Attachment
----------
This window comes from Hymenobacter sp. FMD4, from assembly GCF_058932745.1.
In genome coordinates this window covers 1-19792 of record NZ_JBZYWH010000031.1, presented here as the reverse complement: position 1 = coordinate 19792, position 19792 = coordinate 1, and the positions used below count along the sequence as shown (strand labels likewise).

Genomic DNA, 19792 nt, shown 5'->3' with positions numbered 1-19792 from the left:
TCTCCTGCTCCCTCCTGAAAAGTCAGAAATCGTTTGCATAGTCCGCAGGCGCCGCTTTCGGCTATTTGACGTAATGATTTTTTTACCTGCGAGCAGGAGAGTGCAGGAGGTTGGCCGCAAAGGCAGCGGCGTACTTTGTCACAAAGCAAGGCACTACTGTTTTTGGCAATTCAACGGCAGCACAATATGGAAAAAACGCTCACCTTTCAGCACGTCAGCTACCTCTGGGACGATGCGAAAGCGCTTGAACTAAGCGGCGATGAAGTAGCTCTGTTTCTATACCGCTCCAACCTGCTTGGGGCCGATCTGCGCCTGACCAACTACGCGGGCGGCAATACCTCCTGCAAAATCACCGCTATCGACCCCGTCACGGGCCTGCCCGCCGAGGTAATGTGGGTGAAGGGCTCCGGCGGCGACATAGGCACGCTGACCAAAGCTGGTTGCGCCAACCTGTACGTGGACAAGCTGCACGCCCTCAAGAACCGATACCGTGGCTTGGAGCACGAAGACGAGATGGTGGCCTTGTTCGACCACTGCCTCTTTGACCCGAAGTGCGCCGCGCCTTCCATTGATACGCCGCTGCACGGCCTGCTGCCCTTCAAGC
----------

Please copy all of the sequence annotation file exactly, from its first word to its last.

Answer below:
This window comes from Hymenobacter sp. FMD4, from assembly GCF_058932745.1.
In genome coordinates this window covers 1-19792 of record NZ_JBZYWH010000031.1, presented here as the reverse complement: position 1 = coordinate 19792, position 19792 = coordinate 1, and the positions used below count along the sequence as shown (strand labels likewise).

Genomic DNA, 19792 nt, shown 5'->3' with positions numbered 1-19792 from the left:
TCTCCTGCTCCCTCCTGAAAAGTCAGAAATCGTTTGCATAGTCCGCAGGCGCCGCTTTCGGCTATTTGACGTAATGATTTTTTTACCTGCGAGCAGGAGAGTGCAGGAGGTTGGCCGCAAAGGCAGCGGCGTACTTTGTCACAAAGCAAGGCACTACTGTTTTTGGCAATTCAACGGCAGCACAATATGGAAAAAACGCTCACCTTTCAGCACGTCAGCTACCTCTGGGACGATGCGAAAGCGCTTGAACTAAGCGGCGATGAAGTAGCTCTGTTTCTATACCGCTCCAACCTGCTTGGGGCCGATCTGCGCCTGACCAACTACGCGGGCGGCAATACCTCCTGCAAAATCACCGCTATCGACCCCGTCACGGGCCTGCCCGCCGAGGTAATGTGGGTGAAGGGCTCCGGCGGCGACATAGGCACGCTGACCAAAGCTGGTTGCGCCAACCTGTACGTGGACAAGCTGCACGCCCTCAAGAACCGATACCGTGGCTTGGAGCACGAAGACGAGATGGTGGCCTTGTTCGACCACTGCCTCTTTGACCCGAAGTGCGCCGCGCCTTCCATTGATACGCCGCTGCACGGCCTGCTGCCCTTCAAGC